Over the next century, climate change and population growth will subject more people to dangerous heat and cold. A new paper, The motley drivers of heat and cold exposure in 21st century U.S. cities, was published online Aug. 17 in the “Proceedings of the National Academy of Sciences.” It is the first study of its kind to consider population-weighted heat and cold exposure that directly and simultaneously account for greenhouse gas and urban development-induced warming.
Authors Ashley Broadbent and Matei Georgescu of ASU’s School of Geographical Sciences and Urban Planning faculty used state-of-the-art modeling tools to analyze how three key variables would affect human exposure to extreme temperatures from the beginning of this century to its end. They concentrated on the following three key factors: climate change brought about by greenhouse gas emissions, urban development-induced impacts arising from the growth of cities, and population change in individual cities.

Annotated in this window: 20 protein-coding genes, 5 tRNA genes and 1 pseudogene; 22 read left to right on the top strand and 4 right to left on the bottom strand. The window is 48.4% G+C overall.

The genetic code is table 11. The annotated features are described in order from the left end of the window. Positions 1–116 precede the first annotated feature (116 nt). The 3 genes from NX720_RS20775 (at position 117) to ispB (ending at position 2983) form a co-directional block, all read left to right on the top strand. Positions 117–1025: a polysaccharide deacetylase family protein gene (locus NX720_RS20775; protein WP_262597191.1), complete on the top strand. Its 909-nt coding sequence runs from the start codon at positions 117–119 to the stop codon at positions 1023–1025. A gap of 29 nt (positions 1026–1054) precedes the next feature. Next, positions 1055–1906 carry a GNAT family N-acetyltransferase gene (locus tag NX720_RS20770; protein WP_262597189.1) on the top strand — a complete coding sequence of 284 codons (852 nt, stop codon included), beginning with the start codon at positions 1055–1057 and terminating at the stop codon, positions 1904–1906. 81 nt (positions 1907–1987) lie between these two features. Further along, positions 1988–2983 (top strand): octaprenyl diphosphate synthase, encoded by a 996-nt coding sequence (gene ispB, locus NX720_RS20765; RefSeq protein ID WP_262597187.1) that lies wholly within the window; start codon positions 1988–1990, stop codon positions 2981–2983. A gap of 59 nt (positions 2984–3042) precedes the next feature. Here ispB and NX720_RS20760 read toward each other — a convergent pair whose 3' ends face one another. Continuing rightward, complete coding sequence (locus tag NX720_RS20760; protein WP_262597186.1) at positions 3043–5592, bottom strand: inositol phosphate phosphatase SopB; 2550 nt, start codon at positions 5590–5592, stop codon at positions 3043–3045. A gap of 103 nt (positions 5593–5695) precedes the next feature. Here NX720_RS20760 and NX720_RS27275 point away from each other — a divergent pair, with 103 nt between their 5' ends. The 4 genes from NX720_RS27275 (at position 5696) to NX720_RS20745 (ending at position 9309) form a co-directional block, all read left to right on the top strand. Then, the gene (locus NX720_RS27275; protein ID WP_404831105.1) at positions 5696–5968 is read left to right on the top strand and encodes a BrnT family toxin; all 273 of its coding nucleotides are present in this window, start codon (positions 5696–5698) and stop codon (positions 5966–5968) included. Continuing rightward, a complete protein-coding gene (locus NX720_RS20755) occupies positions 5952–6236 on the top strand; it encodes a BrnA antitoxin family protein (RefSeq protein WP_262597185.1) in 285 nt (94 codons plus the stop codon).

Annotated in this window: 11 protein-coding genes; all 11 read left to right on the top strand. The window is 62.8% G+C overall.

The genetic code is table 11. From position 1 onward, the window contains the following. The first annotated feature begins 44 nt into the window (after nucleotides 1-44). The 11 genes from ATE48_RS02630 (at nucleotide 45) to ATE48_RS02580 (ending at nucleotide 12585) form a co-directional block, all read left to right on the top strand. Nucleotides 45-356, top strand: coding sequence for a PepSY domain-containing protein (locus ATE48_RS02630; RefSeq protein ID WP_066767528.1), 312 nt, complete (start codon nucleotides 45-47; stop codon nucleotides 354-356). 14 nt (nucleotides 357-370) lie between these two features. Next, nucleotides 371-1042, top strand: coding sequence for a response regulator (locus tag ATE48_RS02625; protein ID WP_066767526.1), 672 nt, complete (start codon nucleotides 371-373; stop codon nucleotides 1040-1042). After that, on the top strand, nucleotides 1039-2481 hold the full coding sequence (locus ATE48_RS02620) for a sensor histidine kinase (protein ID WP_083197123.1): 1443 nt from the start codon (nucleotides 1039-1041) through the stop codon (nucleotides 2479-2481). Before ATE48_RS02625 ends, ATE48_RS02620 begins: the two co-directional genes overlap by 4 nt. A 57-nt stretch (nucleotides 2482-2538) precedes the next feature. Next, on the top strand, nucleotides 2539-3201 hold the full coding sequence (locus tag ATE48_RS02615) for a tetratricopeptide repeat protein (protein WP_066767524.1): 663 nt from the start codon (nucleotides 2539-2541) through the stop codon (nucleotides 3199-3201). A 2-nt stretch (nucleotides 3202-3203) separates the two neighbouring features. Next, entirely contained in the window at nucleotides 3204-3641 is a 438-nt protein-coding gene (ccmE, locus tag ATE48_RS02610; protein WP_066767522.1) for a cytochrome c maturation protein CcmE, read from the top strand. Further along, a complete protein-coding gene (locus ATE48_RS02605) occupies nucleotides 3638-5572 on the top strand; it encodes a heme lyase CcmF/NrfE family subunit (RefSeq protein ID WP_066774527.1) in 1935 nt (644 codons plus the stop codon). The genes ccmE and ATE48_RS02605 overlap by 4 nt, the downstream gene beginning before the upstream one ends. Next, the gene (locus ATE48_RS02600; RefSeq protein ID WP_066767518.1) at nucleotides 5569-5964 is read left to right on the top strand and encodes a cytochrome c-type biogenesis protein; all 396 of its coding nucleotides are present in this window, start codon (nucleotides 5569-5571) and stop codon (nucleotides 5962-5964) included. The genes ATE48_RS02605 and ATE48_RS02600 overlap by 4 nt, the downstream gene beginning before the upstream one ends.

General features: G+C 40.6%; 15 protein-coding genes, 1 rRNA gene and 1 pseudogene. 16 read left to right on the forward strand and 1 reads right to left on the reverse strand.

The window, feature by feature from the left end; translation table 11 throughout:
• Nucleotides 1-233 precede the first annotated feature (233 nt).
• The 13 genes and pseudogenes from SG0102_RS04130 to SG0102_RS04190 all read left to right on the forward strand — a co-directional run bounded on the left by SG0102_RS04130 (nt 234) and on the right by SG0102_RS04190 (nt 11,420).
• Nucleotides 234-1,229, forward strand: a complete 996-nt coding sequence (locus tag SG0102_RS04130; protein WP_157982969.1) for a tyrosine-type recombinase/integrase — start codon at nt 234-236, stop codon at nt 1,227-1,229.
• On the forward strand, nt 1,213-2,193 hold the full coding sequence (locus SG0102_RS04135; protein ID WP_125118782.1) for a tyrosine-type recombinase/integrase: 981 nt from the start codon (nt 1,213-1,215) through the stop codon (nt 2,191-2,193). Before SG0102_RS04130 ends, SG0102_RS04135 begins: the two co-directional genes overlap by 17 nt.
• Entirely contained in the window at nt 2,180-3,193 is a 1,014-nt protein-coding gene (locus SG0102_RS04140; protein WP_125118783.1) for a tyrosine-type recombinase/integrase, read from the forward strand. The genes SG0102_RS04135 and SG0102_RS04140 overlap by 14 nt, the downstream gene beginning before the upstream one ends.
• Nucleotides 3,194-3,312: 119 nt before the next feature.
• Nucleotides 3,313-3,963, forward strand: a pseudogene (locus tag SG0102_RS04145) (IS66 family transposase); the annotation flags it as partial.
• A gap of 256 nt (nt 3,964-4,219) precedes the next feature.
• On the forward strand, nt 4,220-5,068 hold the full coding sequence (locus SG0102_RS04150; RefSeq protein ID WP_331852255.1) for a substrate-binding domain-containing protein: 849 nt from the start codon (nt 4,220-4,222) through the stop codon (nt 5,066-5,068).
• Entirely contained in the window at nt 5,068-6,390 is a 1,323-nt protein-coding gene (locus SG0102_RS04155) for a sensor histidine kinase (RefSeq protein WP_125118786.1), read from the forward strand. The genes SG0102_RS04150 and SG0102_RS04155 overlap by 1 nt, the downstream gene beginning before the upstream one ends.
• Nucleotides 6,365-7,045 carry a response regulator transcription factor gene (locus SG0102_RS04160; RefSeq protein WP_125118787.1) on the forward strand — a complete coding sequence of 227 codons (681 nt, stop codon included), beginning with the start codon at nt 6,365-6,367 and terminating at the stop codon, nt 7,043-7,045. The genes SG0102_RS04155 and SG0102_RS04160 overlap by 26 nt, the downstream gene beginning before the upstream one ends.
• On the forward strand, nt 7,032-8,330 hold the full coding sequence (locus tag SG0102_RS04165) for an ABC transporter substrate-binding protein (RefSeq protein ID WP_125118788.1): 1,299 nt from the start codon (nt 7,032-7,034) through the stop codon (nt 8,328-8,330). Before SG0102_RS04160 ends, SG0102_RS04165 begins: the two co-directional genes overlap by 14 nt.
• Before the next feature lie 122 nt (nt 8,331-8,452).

To describe how these three variables would affect temperatures, and in turn populations, Broadbent, Georgescu and co-author Eric Scott Krayenhoff, assistant professor at the University of Guelph, Ontario, in Canada, used a metric they dubbed “person-hours,” to describe humans’ exposure to extreme heat and cold.
Importantly, areas of the United States where human exposure would increase the most is where climate change and population increase in tandem. Meanwhile, urban development has a smaller, yet not negligible effect.